The privacy regulator has given copyright watchdog Stichting Brein permission to collect the online details of internet torrent users as part of its campaign to stamp out illegal filesharing.
On Monday Brein began using a new system to collect the IP addresses of people who upload films and other copyrighted material to torrent sites without permission, RTL news reported. The organisation said it was only targeting large-scale uploaders, but privacy campaigners said people who downloaded material would inevitably be caught in the net.
On Monday the Personal Details Authority (AP) ruled that Brein had built in strong enough safeguards to protect the data of internet users and cleared the system for use.
‘We’re looking at the usual suspects such as The Pirate Bay and KickAss Torrent,’ said Brein’s director Tim Kuik. ‘If you’re one of the biggest uploaders on a torrent site, there’s a good chance your IP address and username will be in our system.’
Brein says it will now approach internet service providers demanding the personal details of torrent site users so it can issue notices ordering them to stop. It may also seek compensation of up to €12,500 from those who infringe the law.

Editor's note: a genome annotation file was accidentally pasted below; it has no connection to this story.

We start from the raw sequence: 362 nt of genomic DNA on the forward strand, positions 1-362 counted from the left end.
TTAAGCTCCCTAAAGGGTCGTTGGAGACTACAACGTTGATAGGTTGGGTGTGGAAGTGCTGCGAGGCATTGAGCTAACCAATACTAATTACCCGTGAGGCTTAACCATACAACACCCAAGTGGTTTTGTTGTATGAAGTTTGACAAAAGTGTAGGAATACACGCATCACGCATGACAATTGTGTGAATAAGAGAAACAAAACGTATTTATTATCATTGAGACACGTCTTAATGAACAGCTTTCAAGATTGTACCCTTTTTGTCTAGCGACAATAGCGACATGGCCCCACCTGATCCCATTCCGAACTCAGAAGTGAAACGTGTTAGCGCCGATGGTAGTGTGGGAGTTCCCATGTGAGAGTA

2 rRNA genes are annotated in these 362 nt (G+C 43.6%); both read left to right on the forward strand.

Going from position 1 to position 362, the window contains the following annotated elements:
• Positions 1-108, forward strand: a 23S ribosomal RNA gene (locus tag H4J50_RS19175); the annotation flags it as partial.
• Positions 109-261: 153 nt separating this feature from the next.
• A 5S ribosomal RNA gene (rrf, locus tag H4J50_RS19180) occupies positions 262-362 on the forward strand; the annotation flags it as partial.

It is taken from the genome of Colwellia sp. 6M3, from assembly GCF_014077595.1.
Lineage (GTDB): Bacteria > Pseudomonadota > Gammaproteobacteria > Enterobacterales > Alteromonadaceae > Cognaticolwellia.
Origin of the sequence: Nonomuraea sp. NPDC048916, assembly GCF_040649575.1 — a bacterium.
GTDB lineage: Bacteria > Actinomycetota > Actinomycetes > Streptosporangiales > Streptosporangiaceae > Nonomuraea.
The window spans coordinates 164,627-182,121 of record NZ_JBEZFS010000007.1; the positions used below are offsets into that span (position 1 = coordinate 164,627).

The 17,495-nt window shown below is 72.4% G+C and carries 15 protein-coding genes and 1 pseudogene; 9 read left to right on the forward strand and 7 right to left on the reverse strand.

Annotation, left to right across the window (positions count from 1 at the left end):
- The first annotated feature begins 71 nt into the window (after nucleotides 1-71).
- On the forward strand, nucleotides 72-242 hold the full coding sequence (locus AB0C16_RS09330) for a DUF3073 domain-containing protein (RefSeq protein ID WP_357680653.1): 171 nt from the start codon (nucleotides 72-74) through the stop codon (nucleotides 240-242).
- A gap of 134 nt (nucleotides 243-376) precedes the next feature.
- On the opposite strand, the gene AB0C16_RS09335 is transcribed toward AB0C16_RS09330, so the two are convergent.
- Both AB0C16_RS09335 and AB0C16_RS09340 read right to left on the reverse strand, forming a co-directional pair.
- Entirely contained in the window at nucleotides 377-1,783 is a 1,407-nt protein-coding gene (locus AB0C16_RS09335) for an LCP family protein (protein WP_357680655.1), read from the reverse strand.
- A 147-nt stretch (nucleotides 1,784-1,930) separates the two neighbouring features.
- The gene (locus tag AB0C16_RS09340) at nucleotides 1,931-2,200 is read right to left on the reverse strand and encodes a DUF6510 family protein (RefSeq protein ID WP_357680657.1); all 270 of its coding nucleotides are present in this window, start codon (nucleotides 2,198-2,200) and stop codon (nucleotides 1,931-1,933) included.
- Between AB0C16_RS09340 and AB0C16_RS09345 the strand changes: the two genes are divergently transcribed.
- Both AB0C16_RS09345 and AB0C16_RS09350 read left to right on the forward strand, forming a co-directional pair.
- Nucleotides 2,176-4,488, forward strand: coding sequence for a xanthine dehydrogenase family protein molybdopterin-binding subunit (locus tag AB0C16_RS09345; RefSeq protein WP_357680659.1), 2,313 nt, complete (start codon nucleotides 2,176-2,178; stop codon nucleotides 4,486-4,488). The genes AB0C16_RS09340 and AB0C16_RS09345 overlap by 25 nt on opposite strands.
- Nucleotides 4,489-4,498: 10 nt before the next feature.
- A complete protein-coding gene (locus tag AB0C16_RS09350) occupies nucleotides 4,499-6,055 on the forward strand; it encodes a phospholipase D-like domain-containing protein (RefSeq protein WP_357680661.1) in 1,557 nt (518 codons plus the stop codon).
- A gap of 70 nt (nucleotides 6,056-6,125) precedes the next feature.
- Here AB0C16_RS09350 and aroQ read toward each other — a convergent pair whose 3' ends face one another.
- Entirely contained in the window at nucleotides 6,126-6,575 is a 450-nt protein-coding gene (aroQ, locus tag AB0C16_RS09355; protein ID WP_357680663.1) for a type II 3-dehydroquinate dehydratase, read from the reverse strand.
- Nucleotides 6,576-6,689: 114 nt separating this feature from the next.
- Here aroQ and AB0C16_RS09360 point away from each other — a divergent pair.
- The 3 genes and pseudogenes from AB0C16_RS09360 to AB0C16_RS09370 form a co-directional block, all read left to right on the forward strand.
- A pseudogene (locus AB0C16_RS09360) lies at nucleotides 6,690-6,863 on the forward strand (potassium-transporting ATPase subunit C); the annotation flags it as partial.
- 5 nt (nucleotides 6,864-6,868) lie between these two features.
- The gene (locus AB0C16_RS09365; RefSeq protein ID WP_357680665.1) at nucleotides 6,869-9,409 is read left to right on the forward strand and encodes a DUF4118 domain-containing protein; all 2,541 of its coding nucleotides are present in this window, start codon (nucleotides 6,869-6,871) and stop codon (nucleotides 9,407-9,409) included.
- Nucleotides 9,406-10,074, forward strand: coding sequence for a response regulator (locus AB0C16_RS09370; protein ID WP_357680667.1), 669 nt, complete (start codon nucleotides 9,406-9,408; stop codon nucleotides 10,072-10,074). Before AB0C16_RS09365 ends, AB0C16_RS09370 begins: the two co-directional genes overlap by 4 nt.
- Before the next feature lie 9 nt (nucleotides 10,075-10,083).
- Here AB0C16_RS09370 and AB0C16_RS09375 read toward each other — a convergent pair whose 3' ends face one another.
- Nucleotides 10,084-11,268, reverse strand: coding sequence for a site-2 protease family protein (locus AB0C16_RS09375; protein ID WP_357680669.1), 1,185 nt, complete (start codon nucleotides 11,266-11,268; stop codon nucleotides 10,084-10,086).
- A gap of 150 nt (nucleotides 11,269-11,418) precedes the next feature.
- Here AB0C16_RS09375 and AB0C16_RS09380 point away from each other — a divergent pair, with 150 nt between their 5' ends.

However, internet service providers have already said they will not hand over their customers’ personal details unless they are ordered to do so by a court.
Thank you for donating to DutchNews.nl
The DutchNews.nl team would like to thank all the generous readers who have made a donation in recent weeks. Your financial support has helped us to expand our coverage of the coronavirus crisis into the evenings and weekends and make sure you are kept up to date with the latest developments.
DutchNews.nl has been free for 14 years, but without the financial backing of our readers, we would not be able to provide you with fair and accurate news and features about all things Dutch. Your contributions make this possible.